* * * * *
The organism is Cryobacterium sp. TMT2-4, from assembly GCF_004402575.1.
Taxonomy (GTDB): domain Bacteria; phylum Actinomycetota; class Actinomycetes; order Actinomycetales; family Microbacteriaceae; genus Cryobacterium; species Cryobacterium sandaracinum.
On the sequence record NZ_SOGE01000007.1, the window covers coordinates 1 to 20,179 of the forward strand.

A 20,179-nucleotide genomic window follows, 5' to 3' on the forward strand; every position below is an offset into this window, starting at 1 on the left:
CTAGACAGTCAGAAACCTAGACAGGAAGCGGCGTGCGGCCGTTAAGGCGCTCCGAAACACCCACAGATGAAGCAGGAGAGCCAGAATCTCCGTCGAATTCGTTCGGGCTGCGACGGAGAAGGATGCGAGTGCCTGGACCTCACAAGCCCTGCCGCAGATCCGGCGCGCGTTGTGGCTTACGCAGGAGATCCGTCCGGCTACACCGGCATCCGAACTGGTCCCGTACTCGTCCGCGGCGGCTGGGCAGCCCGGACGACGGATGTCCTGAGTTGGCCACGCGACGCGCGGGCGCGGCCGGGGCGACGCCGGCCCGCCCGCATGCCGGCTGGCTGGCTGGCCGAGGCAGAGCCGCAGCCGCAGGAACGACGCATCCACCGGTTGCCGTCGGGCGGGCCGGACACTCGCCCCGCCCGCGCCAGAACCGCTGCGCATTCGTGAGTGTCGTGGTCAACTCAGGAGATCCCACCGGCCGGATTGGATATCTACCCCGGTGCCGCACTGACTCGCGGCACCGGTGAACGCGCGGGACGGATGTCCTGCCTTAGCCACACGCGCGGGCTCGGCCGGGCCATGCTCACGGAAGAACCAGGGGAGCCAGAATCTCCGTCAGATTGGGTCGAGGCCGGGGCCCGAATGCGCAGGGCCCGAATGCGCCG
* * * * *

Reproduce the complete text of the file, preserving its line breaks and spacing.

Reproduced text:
The organism is Cryobacterium sp. TMT2-4, from assembly GCF_004402575.1.
Taxonomy (GTDB): domain Bacteria; phylum Actinomycetota; class Actinomycetes; order Actinomycetales; family Microbacteriaceae; genus Cryobacterium; species Cryobacterium sandaracinum.
On the sequence record NZ_SOGE01000007.1, the window covers coordinates 1 to 20,179 of the forward strand.

A 20,179-nucleotide genomic window follows, 5' to 3' on the forward strand; every position below is an offset into this window, starting at 1 on the left:
CTAGACAGTCAGAAACCTAGACAGGAAGCGGCGTGCGGCCGTTAAGGCGCTCCGAAACACCCACAGATGAAGCAGGAGAGCCAGAATCTCCGTCGAATTCGTTCGGGCTGCGACGGAGAAGGATGCGAGTGCCTGGACCTCACAAGCCCTGCCGCAGATCCGGCGCGCGTTGTGGCTTACGCAGGAGATCCGTCCGGCTACACCGGCATCCGAACTGGTCCCGTACTCGTCCGCGGCGGCTGGGCAGCCCGGACGACGGATGTCCTGAGTTGGCCACGCGACGCGCGGGCGCGGCCGGGGCGACGCCGGCCCGCCCGCATGCCGGCTGGCTGGCTGGCCGAGGCAGAGCCGCAGCCGCAGGAACGACGCATCCACCGGTTGCCGTCGGGCGGGCCGGACACTCGCCCCGCCCGCGCCAGAACCGCTGCGCATTCGTGAGTGTCGTGGTCAACTCAGGAGATCCCACCGGCCGGATTGGATATCTACCCCGGTGCCGCACTGACTCGCGGCACCGGTGAACGCGCGGGACGGATGTCCTGCCTTAGCCACACGCGCGGGCTCGGCCGGGCCATGCTCACGGAAGAACCAGGGGAGCCAGAATCTCCGTCAGATTGGGTCGAGGCCGGGGCCCGAATGCGCAGGGCCCGAATGCGCCG